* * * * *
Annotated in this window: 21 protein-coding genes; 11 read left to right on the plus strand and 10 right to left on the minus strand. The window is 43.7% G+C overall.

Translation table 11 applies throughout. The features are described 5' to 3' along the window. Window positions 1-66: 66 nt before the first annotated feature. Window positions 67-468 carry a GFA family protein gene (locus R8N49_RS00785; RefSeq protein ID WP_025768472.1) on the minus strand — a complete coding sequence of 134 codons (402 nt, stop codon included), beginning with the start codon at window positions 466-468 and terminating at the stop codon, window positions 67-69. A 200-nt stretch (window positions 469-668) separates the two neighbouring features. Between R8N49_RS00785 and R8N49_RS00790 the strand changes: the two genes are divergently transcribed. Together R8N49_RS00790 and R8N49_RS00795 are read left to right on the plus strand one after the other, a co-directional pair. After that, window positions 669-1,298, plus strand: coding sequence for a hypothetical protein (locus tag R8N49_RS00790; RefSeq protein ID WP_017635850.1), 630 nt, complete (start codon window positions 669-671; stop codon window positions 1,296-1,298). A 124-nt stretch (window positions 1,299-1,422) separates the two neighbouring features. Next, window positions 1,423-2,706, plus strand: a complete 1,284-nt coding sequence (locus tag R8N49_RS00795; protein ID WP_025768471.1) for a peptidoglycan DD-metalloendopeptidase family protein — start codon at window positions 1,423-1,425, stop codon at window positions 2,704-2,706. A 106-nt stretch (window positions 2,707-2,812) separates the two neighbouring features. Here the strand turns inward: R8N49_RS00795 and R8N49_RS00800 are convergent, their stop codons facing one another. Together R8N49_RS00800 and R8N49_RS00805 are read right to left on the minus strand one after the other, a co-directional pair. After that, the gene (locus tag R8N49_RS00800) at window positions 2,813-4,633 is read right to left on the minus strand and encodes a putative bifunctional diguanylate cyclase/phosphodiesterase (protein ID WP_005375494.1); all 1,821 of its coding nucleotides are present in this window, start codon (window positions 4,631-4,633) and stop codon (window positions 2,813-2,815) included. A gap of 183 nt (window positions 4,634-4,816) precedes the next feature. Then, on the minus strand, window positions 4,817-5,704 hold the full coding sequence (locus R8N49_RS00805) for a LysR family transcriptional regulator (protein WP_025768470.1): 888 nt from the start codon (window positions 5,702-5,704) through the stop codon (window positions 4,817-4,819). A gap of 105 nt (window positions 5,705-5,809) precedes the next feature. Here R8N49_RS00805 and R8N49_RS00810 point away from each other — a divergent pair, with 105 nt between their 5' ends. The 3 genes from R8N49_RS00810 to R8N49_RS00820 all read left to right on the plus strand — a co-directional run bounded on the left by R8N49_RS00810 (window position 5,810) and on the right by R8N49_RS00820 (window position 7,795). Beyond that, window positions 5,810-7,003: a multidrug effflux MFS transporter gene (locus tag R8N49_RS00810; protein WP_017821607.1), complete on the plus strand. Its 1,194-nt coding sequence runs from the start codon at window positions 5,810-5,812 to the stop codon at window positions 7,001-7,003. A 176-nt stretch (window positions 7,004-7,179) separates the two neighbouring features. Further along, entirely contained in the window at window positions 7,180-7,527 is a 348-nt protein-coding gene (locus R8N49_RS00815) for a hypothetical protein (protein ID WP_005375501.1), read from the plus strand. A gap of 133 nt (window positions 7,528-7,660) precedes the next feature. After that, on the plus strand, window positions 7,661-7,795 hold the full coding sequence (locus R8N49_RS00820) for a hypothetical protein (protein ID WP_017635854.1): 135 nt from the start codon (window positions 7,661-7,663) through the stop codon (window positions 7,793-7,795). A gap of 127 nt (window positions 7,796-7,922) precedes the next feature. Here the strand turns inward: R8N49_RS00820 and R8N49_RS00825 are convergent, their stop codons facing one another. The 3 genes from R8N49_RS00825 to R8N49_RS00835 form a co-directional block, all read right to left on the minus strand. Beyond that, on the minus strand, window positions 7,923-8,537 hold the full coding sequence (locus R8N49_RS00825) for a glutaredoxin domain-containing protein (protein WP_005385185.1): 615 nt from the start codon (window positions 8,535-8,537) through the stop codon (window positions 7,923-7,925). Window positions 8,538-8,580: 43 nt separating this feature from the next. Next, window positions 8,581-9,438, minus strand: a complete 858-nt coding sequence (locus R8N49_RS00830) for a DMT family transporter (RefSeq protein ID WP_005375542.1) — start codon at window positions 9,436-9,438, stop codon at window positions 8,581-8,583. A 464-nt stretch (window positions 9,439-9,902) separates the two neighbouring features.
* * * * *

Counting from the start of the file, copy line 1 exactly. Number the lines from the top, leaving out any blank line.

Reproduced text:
Annotated in this window: 21 protein-coding genes; 11 read left to right on the plus strand and 10 right to left on the minus strand. The window is 43.7% G+C overall.